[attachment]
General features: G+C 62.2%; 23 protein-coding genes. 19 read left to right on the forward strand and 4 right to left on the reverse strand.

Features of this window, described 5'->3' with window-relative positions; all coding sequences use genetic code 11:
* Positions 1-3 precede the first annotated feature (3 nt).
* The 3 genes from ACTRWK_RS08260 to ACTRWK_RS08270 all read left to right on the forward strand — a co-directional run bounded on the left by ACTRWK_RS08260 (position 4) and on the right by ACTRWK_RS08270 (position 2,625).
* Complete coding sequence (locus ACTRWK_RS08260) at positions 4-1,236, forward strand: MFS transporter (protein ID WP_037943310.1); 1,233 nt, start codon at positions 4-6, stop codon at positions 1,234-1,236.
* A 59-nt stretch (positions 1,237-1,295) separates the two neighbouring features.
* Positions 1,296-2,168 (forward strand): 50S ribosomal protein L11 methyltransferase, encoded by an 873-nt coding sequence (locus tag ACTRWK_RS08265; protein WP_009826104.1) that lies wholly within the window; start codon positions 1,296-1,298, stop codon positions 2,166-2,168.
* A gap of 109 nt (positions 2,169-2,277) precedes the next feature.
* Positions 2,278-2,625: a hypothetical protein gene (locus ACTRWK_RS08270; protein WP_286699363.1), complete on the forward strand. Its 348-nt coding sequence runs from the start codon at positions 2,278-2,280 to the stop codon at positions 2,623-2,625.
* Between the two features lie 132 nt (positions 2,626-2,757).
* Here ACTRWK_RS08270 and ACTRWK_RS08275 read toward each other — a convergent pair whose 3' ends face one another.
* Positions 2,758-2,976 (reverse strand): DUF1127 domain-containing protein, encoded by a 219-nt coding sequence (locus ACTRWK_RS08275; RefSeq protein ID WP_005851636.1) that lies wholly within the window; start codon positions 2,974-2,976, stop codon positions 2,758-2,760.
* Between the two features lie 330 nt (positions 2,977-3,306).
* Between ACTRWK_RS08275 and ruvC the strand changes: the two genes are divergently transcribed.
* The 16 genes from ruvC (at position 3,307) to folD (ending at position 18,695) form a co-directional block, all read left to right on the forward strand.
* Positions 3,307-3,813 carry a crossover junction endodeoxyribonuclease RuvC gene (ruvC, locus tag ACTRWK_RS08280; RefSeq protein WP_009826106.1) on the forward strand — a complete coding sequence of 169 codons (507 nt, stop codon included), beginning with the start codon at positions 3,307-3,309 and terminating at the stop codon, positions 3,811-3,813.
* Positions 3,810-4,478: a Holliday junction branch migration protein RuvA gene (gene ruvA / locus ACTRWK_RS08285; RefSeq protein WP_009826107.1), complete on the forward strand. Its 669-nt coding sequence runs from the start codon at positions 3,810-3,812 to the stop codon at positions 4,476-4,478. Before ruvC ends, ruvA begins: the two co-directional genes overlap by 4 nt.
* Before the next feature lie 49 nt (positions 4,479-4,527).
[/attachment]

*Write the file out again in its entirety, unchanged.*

General features: G+C 62.2%; 23 protein-coding genes. 19 read left to right on the forward strand and 4 right to left on the reverse strand.

Features of this window, described 5'->3' with window-relative positions; all coding sequences use genetic code 11:
* Positions 1-3 precede the first annotated feature (3 nt).
* The 3 genes from ACTRWK_RS08260 to ACTRWK_RS08270 all read left to right on the forward strand — a co-directional run bounded on the left by ACTRWK_RS08260 (position 4) and on the right by ACTRWK_RS08270 (position 2,625).
* Complete coding sequence (locus ACTRWK_RS08260) at positions 4-1,236, forward strand: MFS transporter (protein ID WP_037943310.1); 1,233 nt, start codon at positions 4-6, stop codon at positions 1,234-1,236.
* A 59-nt stretch (positions 1,237-1,295) separates the two neighbouring features.
* Positions 1,296-2,168 (forward strand): 50S ribosomal protein L11 methyltransferase, encoded by an 873-nt coding sequence (locus tag ACTRWK_RS08265; protein WP_009826104.1) that lies wholly within the window; start codon positions 1,296-1,298, stop codon positions 2,166-2,168.
* A gap of 109 nt (positions 2,169-2,277) precedes the next feature.
* Positions 2,278-2,625: a hypothetical protein gene (locus ACTRWK_RS08270; protein WP_286699363.1), complete on the forward strand. Its 348-nt coding sequence runs from the start codon at positions 2,278-2,280 to the stop codon at positions 2,623-2,625.
* Between the two features lie 132 nt (positions 2,626-2,757).
* Here ACTRWK_RS08270 and ACTRWK_RS08275 read toward each other — a convergent pair whose 3' ends face one another.
* Positions 2,758-2,976 (reverse strand): DUF1127 domain-containing protein, encoded by a 219-nt coding sequence (locus ACTRWK_RS08275; RefSeq protein ID WP_005851636.1) that lies wholly within the window; start codon positions 2,974-2,976, stop codon positions 2,758-2,760.
* Between the two features lie 330 nt (positions 2,977-3,306).
* Between ACTRWK_RS08275 and ruvC the strand changes: the two genes are divergently transcribed.
* The 16 genes from ruvC (at position 3,307) to folD (ending at position 18,695) form a co-directional block, all read left to right on the forward strand.
* Positions 3,307-3,813 carry a crossover junction endodeoxyribonuclease RuvC gene (ruvC, locus tag ACTRWK_RS08280; RefSeq protein WP_009826106.1) on the forward strand — a complete coding sequence of 169 codons (507 nt, stop codon included), beginning with the start codon at positions 3,307-3,309 and terminating at the stop codon, positions 3,811-3,813.
* Positions 3,810-4,478: a Holliday junction branch migration protein RuvA gene (gene ruvA / locus ACTRWK_RS08285; RefSeq protein WP_009826107.1), complete on the forward strand. Its 669-nt coding sequence runs from the start codon at positions 3,810-3,812 to the stop codon at positions 4,476-4,478. Before ruvC ends, ruvA begins: the two co-directional genes overlap by 4 nt.
* Before the next feature lie 49 nt (positions 4,479-4,527).